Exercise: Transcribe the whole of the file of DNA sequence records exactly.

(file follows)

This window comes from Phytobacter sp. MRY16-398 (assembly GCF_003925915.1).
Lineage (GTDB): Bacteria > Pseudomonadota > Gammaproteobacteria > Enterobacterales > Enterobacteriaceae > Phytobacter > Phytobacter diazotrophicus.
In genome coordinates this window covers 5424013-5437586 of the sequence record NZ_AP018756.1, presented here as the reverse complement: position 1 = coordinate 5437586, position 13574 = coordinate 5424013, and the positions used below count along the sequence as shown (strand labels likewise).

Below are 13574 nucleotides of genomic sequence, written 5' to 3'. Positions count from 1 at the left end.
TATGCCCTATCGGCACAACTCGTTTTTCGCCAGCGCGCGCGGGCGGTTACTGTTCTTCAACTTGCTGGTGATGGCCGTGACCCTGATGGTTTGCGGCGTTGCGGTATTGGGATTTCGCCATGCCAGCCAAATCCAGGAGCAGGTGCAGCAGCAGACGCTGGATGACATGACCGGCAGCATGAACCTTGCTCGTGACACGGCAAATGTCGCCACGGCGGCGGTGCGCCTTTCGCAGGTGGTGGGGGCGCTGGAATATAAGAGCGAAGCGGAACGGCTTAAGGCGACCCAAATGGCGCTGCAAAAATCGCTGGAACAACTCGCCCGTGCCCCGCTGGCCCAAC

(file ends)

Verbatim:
This window comes from Phytobacter sp. MRY16-398 (assembly GCF_003925915.1).
Lineage (GTDB): Bacteria > Pseudomonadota > Gammaproteobacteria > Enterobacterales > Enterobacteriaceae > Phytobacter > Phytobacter diazotrophicus.
In genome coordinates this window covers 5424013-5437586 of the sequence record NZ_AP018756.1, presented here as the reverse complement: position 1 = coordinate 5437586, position 13574 = coordinate 5424013, and the positions used below count along the sequence as shown (strand labels likewise).

Below are 13574 nucleotides of genomic sequence, written 5' to 3'. Positions count from 1 at the left end.
TATGCCCTATCGGCACAACTCGTTTTTCGCCAGCGCGCGCGGGCGGTTACTGTTCTTCAACTTGCTGGTGATGGCCGTGACCCTGATGGTTTGCGGCGTTGCGGTATTGGGATTTCGCCATGCCAGCCAAATCCAGGAGCAGGTGCAGCAGCAGACGCTGGATGACATGACCGGCAGCATGAACCTTGCTCGTGACACGGCAAATGTCGCCACGGCGGCGGTGCGCCTTTCGCAGGTGGTGGGGGCGCTGGAATATAAGAGCGAAGCGGAACGGCTTAAGGCGACCCAAATGGCGCTGCAAAAATCGCTGGAACAACTCGCCCGTGCCCCGCTGGCCCAAC